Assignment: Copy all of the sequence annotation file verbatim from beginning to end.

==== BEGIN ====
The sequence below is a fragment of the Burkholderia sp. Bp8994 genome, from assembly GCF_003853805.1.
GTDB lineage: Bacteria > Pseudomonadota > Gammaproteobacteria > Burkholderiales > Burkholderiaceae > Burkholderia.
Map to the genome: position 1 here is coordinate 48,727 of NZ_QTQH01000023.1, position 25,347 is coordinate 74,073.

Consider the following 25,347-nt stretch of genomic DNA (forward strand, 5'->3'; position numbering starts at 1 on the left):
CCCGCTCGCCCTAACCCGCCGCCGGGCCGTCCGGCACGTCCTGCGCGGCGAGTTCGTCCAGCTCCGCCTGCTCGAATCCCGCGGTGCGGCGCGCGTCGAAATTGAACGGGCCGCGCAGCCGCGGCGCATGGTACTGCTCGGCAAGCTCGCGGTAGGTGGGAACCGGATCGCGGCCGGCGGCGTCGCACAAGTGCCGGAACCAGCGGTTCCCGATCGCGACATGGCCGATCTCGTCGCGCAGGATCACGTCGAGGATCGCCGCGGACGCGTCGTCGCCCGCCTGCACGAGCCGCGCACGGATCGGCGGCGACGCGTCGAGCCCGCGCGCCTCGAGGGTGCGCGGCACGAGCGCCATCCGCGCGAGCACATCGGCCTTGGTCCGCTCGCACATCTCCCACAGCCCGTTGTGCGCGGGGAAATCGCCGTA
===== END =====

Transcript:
The sequence below is a fragment of the Burkholderia sp. Bp8994 genome, from assembly GCF_003853805.1.
GTDB lineage: Bacteria > Pseudomonadota > Gammaproteobacteria > Burkholderiales > Burkholderiaceae > Burkholderia.
Map to the genome: position 1 here is coordinate 48,727 of NZ_QTQH01000023.1, position 25,347 is coordinate 74,073.

Consider the following 25,347-nt stretch of genomic DNA (forward strand, 5'->3'; position numbering starts at 1 on the left):
CCCGCTCGCCCTAACCCGCCGCCGGGCCGTCCGGCACGTCCTGCGCGGCGAGTTCGTCCAGCTCCGCCTGCTCGAATCCCGCGGTGCGGCGCGCGTCGAAATTGAACGGGCCGCGCAGCCGCGGCGCATGGTACTGCTCGGCAAGCTCGCGGTAGGTGGGAACCGGATCGCGGCCGGCGGCGTCGCACAAGTGCCGGAACCAGCGGTTCCCGATCGCGACATGGCCGATCTCGTCGCGCAGGATCACGTCGAGGATCGCCGCGGACGCGTCGTCGCCCGCCTGCACGAGCCGCGCACGGATCGGCGGCGACGCGTCGAGCCCGCGCGCCTCGAGGGTGCGCGGCACGAGCGCCATCCGCGCGAGCACATCGGCCTTGGTCCGCTCGCACATCTCCCACAGCCCGTTGTGCGCGGGGAAATCGCCGTA